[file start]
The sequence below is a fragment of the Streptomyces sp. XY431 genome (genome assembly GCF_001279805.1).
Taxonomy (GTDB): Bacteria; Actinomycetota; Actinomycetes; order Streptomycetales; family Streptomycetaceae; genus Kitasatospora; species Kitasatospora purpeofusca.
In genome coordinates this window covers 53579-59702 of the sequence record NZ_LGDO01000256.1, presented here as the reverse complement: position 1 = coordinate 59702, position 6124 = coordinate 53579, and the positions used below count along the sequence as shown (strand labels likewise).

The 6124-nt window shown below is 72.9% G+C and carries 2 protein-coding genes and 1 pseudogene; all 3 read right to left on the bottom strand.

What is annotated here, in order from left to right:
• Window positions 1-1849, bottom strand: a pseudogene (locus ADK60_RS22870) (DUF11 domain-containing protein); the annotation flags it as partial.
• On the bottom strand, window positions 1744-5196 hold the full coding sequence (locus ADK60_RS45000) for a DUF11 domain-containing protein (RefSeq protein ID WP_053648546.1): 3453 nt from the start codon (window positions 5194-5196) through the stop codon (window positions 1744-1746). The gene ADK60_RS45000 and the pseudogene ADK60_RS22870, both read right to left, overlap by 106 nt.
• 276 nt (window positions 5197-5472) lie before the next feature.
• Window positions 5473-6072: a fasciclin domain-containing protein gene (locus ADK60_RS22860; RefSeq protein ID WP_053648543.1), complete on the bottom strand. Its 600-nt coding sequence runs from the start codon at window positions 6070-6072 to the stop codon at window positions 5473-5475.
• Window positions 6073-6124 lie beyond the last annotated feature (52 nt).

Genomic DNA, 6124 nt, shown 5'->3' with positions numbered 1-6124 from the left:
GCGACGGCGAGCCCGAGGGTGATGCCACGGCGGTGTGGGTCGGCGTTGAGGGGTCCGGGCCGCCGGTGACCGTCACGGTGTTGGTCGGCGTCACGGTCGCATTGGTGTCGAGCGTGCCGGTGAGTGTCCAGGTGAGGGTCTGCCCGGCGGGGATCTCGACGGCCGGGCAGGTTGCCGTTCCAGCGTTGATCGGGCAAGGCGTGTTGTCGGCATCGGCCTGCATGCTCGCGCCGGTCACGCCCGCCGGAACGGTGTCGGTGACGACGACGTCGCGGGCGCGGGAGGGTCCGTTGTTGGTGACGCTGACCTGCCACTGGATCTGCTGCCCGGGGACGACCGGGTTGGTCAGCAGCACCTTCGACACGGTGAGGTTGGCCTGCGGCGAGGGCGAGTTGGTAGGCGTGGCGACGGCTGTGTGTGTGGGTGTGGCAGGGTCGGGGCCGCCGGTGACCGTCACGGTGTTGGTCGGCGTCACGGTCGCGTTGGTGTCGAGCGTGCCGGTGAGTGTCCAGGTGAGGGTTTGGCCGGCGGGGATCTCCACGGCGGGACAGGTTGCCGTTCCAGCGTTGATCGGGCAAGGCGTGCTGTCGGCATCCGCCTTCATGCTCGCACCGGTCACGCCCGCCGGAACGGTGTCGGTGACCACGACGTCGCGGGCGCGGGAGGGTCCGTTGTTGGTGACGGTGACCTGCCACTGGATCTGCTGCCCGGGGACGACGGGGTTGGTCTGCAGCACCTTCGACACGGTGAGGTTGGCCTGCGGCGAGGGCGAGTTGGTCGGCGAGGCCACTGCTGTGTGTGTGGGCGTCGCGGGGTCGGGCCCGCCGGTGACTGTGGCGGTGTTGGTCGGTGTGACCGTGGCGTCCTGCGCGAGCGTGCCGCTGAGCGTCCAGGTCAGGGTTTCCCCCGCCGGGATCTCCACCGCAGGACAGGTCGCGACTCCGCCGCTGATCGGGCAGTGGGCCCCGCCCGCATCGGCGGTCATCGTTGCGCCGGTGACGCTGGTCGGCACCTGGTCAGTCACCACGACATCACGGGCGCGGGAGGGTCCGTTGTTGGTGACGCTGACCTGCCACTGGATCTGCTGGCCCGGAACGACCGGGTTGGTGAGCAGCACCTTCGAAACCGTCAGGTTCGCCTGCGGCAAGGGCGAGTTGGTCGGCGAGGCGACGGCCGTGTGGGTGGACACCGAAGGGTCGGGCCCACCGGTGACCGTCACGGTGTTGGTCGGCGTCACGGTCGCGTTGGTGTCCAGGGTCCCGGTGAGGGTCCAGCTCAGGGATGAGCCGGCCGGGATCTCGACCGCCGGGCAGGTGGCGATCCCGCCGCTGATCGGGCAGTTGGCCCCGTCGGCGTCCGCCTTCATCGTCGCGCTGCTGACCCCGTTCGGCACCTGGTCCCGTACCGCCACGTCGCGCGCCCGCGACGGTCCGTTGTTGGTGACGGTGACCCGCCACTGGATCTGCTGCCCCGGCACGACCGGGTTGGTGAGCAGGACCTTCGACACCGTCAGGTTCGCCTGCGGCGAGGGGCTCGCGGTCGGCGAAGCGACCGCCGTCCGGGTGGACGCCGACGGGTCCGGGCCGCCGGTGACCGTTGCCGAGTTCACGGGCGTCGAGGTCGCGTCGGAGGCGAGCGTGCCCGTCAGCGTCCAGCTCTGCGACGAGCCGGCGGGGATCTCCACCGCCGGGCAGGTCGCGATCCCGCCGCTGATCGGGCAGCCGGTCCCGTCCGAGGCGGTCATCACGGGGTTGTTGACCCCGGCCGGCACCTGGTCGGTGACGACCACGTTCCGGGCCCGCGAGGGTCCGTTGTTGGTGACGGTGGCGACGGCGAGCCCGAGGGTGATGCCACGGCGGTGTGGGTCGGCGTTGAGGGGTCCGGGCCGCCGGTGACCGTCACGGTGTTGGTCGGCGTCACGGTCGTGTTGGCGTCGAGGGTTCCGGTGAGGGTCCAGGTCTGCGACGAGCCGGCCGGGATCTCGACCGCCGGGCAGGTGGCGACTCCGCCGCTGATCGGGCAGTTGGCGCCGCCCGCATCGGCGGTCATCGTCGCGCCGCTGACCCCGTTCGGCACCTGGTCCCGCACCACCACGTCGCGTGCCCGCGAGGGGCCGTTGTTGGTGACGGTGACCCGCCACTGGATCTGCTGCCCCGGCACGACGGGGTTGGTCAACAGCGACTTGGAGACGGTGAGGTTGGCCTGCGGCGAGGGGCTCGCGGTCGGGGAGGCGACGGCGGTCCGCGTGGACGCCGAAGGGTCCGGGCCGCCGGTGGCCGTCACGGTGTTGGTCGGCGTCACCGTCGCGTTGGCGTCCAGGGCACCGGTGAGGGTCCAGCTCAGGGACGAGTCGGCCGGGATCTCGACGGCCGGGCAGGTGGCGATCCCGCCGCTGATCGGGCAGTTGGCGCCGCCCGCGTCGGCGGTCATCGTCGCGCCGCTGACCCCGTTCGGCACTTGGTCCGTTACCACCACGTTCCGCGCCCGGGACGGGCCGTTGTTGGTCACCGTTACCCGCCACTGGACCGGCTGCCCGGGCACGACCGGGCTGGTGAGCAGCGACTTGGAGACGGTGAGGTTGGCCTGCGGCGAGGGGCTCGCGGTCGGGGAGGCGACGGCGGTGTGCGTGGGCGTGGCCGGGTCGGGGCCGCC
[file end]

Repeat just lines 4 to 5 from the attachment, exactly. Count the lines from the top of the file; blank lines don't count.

The 6124-nt window shown below is 72.9% G+C and carries 2 protein-coding genes and 1 pseudogene; all 3 read right to left on the bottom strand.

What is annotated here, in order from left to right: